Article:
Consider the clothing drives that are currently going on in the States. You want to ship off your $30 white branded T-Shirt. This was most likely created in an Asian country for maybe ? ten cents ?, sold to a manufacturer for maybe a quarter. You want to package this up, spend a bazillion dollars on shipping and send it back to Asia!?!? If you sent $10, at least 40 of your beloved T-Shirts could be bought. More importantly, the organizing NGOs could buy the most economical T-Shirts, support the local region’s economy and make certain that people got what they needed.

So when you think of donating blood or donating clothing, what are you really saying? You’re saying you’re too damn cheap to donate money. Money is what is needed, money is how these organizations can make certain to buy the maximum amount of needed materials and distribute them in the best way possible. Considering that time equals money, if you’ve read this far, you’ve probably spent $.50 assuming minimum wage only. Consider how much time you spend reading blogs or about the tsunami – donate that time multiplied by your hourly wage. Or, given that it’s New Year’s Eve, why not donate the amount of money that you spent today on champagne, food and party tickets.

We are a stingy nation.

music networks (last.FM and Audioscrobbler)

One of my favorite parts of the academic interim period is that i can catch up on all of the things that i have put on the queue as unacceptable procrastination devices. I sent my computer in to be fixed (damn optical drive), bought a new iPod and have been organizing my music.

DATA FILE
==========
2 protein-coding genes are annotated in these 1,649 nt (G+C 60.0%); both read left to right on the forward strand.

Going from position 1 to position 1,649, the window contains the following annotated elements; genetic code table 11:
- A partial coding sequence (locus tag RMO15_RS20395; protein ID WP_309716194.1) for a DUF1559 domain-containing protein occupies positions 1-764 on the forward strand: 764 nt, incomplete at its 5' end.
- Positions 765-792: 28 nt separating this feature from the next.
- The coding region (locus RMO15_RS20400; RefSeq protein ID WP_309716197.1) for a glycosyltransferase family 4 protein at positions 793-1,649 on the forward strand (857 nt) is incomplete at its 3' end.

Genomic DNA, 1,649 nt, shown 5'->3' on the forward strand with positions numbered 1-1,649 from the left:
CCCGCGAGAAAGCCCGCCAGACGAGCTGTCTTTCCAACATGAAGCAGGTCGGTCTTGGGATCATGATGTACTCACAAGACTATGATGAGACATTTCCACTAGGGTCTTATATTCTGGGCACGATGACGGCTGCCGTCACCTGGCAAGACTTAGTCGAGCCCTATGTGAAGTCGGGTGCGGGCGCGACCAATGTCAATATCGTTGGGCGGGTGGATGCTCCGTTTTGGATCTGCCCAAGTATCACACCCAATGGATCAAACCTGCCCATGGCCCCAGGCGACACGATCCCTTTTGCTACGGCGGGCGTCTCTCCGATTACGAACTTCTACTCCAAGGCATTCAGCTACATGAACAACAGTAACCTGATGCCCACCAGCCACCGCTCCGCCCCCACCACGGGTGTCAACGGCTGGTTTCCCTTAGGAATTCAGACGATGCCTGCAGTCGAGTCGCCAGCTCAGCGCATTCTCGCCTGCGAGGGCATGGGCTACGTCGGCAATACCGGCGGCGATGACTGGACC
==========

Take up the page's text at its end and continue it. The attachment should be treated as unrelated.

Amidst this, i finally dove into Last.FM and Audioscrobbler (even later than Liz). Aside from the fact that it’s fascinating to see what all i listen to, it’s absolutely intriguing to see what others are listening to and to be able to listen to their music as “radio.” I’ve already found two new DJs that i *love*.

Music is a social tool. Most people get their music through their friends and social networks say more about music than anything else. Of course, many of my older friends are still listening to what they loved when they were in college because they no longer have access the diverse networks that introduce them to new music. And we’re not even going to begin discussing the weaknesses of radio. When Napster collapsed, my music explorations collapsed. The only thing that fixed that was a server my friends have that allows you to stream music. Folks in our crew upload music and we can all stream it. That is a fantastic way of connecting to interesting music that my friends have found. This is effectively what Last.FM is doing on a larger scale